Stormy re­sponse to rain de­lay

Braves’ TV an­nounc­ers join the cho­rus of those an­gered by Na­tion­als’ de­ci­sion

The Washington Post Sunday - - WASHINGTONPOST.COM/SPORTS - BY DAN STEIN­BERG dan.stein­berg@wash­ Ex­cerpted from wash­ing­ton­ dc­sports­bog

The Wash­ing­ton Na­tion­als have tried more than once to apol­o­gize for what hap­pened Thurs­day night, when fans were given lit­tle in­for­ma­tion about why a dry, tarp-free baseball field could not ac­com­mo­date baseball; about whether those cir­cum­stances might change; and about what they should do if they had al­ready in­vested hun­dreds of dol­lars into food, tick­ets and park­ing but could not stay. (The im­me­di­ate an­swer was: noth­ing.)

Many fans spent the night be­ing an­gry. Ex­tremely an­gry. And if they wanted a pub­lic voice for their frus­tra­tions, they could look in­side the Braves’ tele­vi­sion broad­cast booth, where Chip Caray and Joe Simp­son re­peat­edly fil­leted the Na­tion­als for their han­dling of the sit­u­a­tion.

“This is a trav­esty. This re­ally is,” Simp­son said about an hour into the de­lay, when the field was dry and the tarp still en­sconced in its wrap­per.

“Weather fore­cast­ing is an in­ex­act sci­ence,” Caray ac­knowl­edged. “But if the ticket says 7:05, and there’s no rain, you ought to start the game and take your chances. It’s hap­pened in baseball for 130 years. This, I agree with you, Joe, is piti­ful.”

The most pop­u­lar the­ory among an­gry fans of both teams Thurs­day night: that the re­lief pitch­ing-bereft Nats were try­ing to avoid burn­ing starter Gio Gon­za­lez for three in­nings and then turn­ing the game over to the guys be­yond right field.

If that was their mo­ti­va­tion, it sort of worked out (Gon­za­lez went six in­nings) and sort of didn’t (four re­liev­ers pitched, al­low­ing five hits and two runs, and the Nats lost any­how).

Did those an­nounc­ers get their dis­may out of their sys­tem be­fore the game be­gan? They did not. A small, not com­pre­hen­sive col­lec­tion of their fur­ther re­marks:

Top of the first in­ning

“Let’s just say that they are start­ing to build the ark and lin­ing up the an­i­mals two-by-two right now out­side the Na­tion­als’ club­house,” Caray said. “It’s 76 de­grees. It is hu­mid. There is light rain. I think they’re very con­cerned about a flood . . . . I’ve only seen some­thing like this once be­fore. You and I were talk­ing dur­ing the non-rain rain de­lay; you’ve never seen any­thing like this.”

“Noth­ing,” Simp­son agreed. “It should be ex­tremely em­bar­rass­ing for the Na­tion­als. A lot of peo­ple left be­cause we un­der­stand the Metro train sys­tem closes here at 11.”

Bot­tom of the first in­ning

“The folks I feel the worst for are the fans that paid their hard-earned money to come to the ball­park tonight and ex­pected to see a game with­out rain start on time and didn’t,” Caray said. “A lot of fans made the trek from all over the South­east to Wash­ing­ton to see Mike Foltynewicz pitch.”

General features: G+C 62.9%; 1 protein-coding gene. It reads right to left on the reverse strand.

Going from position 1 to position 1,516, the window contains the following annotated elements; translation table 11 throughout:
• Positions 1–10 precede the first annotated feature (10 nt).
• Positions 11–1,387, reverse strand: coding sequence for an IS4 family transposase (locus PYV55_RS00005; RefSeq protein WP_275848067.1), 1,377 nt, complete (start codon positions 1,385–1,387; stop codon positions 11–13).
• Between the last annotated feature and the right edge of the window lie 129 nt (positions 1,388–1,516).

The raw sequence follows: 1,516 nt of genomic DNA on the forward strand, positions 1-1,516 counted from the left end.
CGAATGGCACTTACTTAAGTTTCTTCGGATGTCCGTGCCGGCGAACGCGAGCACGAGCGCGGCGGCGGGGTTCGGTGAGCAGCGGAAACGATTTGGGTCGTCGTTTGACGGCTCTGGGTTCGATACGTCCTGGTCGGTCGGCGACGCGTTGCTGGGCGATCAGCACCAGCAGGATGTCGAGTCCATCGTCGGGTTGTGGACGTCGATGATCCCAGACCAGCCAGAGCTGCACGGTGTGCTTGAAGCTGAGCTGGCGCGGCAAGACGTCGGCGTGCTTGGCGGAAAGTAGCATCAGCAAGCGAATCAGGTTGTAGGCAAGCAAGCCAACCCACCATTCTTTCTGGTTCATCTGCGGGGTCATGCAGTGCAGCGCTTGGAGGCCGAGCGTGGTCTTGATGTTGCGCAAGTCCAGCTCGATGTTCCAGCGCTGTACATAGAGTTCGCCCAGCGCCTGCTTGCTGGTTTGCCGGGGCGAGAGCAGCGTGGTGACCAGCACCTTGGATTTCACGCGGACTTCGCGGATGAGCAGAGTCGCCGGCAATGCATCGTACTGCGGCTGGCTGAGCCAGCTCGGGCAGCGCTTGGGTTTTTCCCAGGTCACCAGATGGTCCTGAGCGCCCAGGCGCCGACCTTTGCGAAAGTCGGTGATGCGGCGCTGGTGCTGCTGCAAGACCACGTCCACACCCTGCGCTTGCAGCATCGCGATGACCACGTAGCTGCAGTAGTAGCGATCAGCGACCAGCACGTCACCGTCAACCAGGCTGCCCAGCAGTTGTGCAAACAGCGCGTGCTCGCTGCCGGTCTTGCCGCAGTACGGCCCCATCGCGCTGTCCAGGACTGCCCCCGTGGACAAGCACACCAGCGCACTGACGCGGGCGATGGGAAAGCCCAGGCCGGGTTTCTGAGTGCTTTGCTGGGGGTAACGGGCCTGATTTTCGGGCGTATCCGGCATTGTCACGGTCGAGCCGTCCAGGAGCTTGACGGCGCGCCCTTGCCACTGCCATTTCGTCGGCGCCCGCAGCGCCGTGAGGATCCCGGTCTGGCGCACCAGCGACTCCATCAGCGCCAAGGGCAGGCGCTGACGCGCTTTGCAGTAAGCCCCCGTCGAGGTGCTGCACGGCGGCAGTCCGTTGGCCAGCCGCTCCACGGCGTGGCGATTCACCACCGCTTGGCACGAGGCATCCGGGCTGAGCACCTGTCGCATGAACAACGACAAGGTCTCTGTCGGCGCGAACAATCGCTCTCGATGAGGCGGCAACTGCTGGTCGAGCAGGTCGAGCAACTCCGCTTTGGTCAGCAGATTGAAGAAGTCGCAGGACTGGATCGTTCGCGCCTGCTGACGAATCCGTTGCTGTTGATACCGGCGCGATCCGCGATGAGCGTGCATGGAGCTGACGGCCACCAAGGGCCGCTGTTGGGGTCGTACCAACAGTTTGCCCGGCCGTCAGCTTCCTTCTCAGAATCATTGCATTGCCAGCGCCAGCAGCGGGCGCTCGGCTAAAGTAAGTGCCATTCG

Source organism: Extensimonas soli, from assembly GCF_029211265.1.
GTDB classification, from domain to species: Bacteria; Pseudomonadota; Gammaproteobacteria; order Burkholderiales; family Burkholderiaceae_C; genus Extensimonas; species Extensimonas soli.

Bot­tom of the sixth in­ning

“Mid­night hour in Wash­ing­ton,” Caray said.

“Boy, it doesn’t seem like we’ve been play­ing that long,” Simp­son joked.

“Un­be­liev­able,” Caray said. “What a night. Some­thing else to pon­der: The travel life in Ma­jor League Baseball is very lux­u­ri­ous. It is much eas­ier than a stan­dard busi­ness trav­eler, but it is at times not very glam­orous, and last night was one of those times.

“The Braves had a rain de­lay at home, played a long game with Hous­ton, and we got to the team ho­tel, got to our rooms around 4 a.m. East­ern time. Tonight sat through the three­hour ridicu­lous­ness im­posed on us by the Na­tion­als, and here the Braves are in the sixth in­ning, go­ing toe-to-toe with the first-place Wash­ing­ton club, punch­ing, coun­ter­punch­ing and giv­ing them a great fight in the se­ries opener.”

Said Simp­son: “When I came to the park tonight, if you’d told me we were still go­ing to be play­ing baseball at 1 a.m., I would have fig­ured we were at least in the 20th in­ning.”

“Yup,” Caray agreed. “The game was sup­posed to start at 7:05. It was cloudy. There was a threat of rain. There was a cell about 30 miles away. The Na­tion­als de­cided not to start the game un­til 10:12 East­ern time, a 3-hour 7-minute rain de­lay.

“And look, I’m sure that some of it was weather-re­lated. Some of it, I think, was games­man­ship-re­lated. I think it’s some­thing that baseball’s got to in­ves­ti­gate. If it’s not rain­ing, start the game. Both teams run the risk of los­ing a start­ing pitcher. But that was not cool. That’s why I think read­ing the papers and the re­caps of the game’s events will be very in­ter­est­ing once we wake up later in the day.”

“Well, you know the Braves wanted to know what’s go­ing on,” Simp­son said.

“And again, for fans who don’t know, this was not an um­pir­ing de­ci­sion,” Caray said. “The game is in the hands of the home team’s front of­fice un­til the first pitch is thrown. And then it’s in the hands of the um­pires. What was so frus­trat­ing was not only was it not rain­ing, and there was a threat of bad weather, but they didn’t even cover the field for an hour and 30, an hour and 40 min­utes.”

And if you thought it was only the Braves’ an­nounc­ers who were dis­mayed, you were wrong.

“Lame rain de­lay, which we should have never had,” Na­tion­als out­fielder Bryce Harper said in a video posted to so­cial me­dia. “Ab­so­lutely bru­tal.”


Fans wait out the rain de­lay at Na­tion­als Park on Thurs­day. “This is a trav­esty,” Braves an­nouncer Joe Simp­son said.

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